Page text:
Signalman, pretty sure you're just being sarcastic but for those who are less familiar we should clarify that 10 gauge is actually 1/8" thick steel. 10 gauge is too thick to be cut with hand snips and requires an electric saw or a torch to cut it. If a thief has a reciprocating saw, then it matters little if they're cutting into a 10 gauge, a 1/4" or a 1/2" wall. The saw will make easy work of it.
 

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Doesn't matter if you have gas or electric, fires can happen with either.

As for the safe, my only advice is buy the largest you can afford, and don't go by how many guns is says it can hold.... because it will not match what you can comfortably fit in it.

DW
Sometimes I think safe makers use broom sticks to count how many it can hold.
They sure aren't talking about scoped guns.
 

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In my experience large safes are a PITA and a deterrent from taking guns out to enjoy them. Safe dings are inevitable in them when everything is stacked tight. ( Rule of thumb: If you want to store 20 rifles, get a 40 gun safe) FWIW, I built a "man cave room" room in the basement with concrete walls , wire mesh ceiling liner and a HD steel door. I also installed a sprinkler head in that room. While I only have some HD steel storage cabinets inside, I feel adequately protected. Other than that, my thoughts are that I'm fully insured and likely to have bigger issues to worry about if there ever was a serious house fire. My guess is your $5K could do the same if you have space and similar mindset.
 

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Trailboss sir no I was serious about safe thickness and i will disagree with the length of time it would take using a saw to cut through 1/4 or 1/2inch metal. I cut metal all the time and a 1/8 inch outer shell safe is child's play for a battery powered grinder/cutting tool. Besides if you cut a 1 foot by 2 foot long hole in the side of a safe and the cutting are protected by the sheet rock then knock that out and drill a hole through the inner panel and then use a Sawzall to finish the job. great protection for the thief to steal your valuables. On the other hand, if you tried to cut through one of my safes it would take a hell of a long time being the outside shell of the safe is 1 inch thick. Besides it takes a long time for 1 inch plate to heat up enough to do damage inside and being so heavy they would not be able to just dolly it out the door.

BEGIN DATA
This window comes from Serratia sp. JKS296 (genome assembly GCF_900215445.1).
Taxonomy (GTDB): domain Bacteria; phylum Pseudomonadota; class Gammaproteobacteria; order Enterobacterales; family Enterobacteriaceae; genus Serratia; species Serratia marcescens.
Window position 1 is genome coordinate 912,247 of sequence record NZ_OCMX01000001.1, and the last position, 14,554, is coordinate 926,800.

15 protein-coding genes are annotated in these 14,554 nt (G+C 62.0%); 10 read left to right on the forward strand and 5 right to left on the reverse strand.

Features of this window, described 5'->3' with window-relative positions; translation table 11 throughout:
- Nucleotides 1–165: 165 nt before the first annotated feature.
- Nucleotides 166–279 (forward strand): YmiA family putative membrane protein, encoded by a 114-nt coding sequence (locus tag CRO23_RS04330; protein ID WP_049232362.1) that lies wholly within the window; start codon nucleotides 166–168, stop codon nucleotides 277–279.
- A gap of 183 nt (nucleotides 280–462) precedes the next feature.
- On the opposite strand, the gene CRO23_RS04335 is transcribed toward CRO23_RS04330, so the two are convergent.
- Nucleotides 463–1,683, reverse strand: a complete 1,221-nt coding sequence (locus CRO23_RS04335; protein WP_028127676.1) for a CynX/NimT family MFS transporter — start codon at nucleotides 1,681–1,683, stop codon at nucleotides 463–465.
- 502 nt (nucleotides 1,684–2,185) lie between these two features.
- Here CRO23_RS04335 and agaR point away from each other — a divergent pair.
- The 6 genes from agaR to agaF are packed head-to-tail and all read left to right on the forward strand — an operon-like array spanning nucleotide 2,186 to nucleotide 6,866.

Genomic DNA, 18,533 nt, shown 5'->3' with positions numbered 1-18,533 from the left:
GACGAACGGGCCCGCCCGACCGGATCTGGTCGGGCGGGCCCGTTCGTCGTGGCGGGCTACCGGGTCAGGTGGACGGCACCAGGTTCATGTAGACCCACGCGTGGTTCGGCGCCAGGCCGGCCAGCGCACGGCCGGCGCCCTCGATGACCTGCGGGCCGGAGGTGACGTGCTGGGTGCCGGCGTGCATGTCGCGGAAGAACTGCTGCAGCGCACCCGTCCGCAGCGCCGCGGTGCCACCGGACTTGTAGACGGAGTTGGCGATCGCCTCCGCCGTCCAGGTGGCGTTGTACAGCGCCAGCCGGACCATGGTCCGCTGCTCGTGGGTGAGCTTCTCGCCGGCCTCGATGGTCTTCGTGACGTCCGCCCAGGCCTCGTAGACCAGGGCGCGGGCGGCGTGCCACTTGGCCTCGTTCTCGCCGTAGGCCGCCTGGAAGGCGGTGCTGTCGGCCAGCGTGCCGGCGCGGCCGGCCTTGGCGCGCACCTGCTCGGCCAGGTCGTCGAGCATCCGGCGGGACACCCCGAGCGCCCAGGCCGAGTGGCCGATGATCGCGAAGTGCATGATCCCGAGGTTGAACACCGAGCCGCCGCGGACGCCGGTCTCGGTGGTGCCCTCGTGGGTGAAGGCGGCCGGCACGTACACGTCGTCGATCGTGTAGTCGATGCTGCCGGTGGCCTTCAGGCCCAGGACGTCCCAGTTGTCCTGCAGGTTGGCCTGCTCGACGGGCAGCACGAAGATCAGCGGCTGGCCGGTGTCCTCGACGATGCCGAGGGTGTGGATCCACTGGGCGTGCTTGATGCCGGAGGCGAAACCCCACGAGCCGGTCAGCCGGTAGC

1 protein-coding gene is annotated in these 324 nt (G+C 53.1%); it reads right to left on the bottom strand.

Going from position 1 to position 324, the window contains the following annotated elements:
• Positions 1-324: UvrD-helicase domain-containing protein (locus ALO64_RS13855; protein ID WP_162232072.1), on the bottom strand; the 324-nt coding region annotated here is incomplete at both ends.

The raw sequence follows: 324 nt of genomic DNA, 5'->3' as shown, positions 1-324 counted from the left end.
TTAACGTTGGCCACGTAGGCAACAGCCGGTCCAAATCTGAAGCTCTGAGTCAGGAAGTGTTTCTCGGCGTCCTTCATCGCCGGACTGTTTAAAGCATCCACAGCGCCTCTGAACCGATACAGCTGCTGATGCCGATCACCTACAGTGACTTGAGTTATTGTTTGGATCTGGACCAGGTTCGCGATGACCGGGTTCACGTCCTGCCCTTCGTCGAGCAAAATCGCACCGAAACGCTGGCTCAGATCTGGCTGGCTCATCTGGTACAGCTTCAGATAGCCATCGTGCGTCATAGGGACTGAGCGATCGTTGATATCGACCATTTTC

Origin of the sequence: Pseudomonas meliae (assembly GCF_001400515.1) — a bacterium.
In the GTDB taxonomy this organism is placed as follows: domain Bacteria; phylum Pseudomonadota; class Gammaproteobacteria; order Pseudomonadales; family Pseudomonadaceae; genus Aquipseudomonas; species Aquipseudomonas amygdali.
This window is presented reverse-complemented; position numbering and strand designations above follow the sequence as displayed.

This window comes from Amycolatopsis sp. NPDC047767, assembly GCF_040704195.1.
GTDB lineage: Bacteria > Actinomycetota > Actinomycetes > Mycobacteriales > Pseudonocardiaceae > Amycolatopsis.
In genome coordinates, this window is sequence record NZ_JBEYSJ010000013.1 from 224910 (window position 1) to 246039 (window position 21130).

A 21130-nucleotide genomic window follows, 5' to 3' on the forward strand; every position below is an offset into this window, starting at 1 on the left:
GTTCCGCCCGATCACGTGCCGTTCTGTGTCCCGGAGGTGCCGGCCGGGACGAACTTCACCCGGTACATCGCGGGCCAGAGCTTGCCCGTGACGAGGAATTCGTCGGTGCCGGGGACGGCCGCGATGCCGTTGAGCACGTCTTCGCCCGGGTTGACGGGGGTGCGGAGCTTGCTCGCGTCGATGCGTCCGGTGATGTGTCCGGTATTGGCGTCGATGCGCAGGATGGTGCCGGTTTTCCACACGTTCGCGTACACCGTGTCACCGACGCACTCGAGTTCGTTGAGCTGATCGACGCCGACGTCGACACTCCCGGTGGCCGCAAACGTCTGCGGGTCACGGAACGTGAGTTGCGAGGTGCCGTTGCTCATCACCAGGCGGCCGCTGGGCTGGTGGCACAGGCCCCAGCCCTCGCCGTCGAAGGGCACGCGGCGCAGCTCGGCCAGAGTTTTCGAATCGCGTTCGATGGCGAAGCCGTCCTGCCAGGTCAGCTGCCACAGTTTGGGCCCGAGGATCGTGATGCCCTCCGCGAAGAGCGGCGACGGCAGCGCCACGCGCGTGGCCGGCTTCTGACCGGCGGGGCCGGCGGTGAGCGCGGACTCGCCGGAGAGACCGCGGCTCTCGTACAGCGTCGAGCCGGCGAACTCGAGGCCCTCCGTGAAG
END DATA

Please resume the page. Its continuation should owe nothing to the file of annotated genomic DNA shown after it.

Besides my Diebold was only a $1000 dollars and it's built like a tank why do you think Banks use them to protect money and such against damage. I am just trying to save Uncle Pauly time and money and give him the best safe available.

Signalman 🚦
 

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Trailboss sir no I was serious about safe thickness and i will disagree with the length of time it would take using a saw to cut through 1/4 or 1/2inch metal. I cut metal all the time and a 1/8 inch outer shell safe is child's play for a battery powered grinder/cutting tool. Besides if you cut a 1 foot by 2 foot long hole in the side of a safe and the cutting are protected by the sheet rock then knock that out and drill a hole through the inner panel and then use a Sawzall to finish the job. great protection for the thief to steal your valuables. On the other hand, if you tried to cut through one of my safes it would take a hell of a long time being the outside shell of the safe is 1 inch thick. Besides it takes a long time for 1 inch plate to heat up enough to do damage inside and being so heavy they would not be able to just dolly it out the door.


Besides my Diebold was only a $1000 dollars and it's built like a tank why do you think Banks use them to protect money and such against damage. I am just trying to save Uncle Pauly time and money and give him the best safe available.

Signalman 🚦
I see the 513 area code on the label. That safe was made in my hometown. Hamilton used to be a pretty industrial town with Diebold, Fisher Body, International Paper. Now we have Walmart, Dollar General Stores and over a dozen choices for pizza...
 

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During the Camp Fire about 3 years ago in Paradise, California every fire-resistant gun safe that I know of burned and all of the contents were destroyed/melted. When the fire is burning at 3,500 degrees, nothing that I know of can prevent total destruction.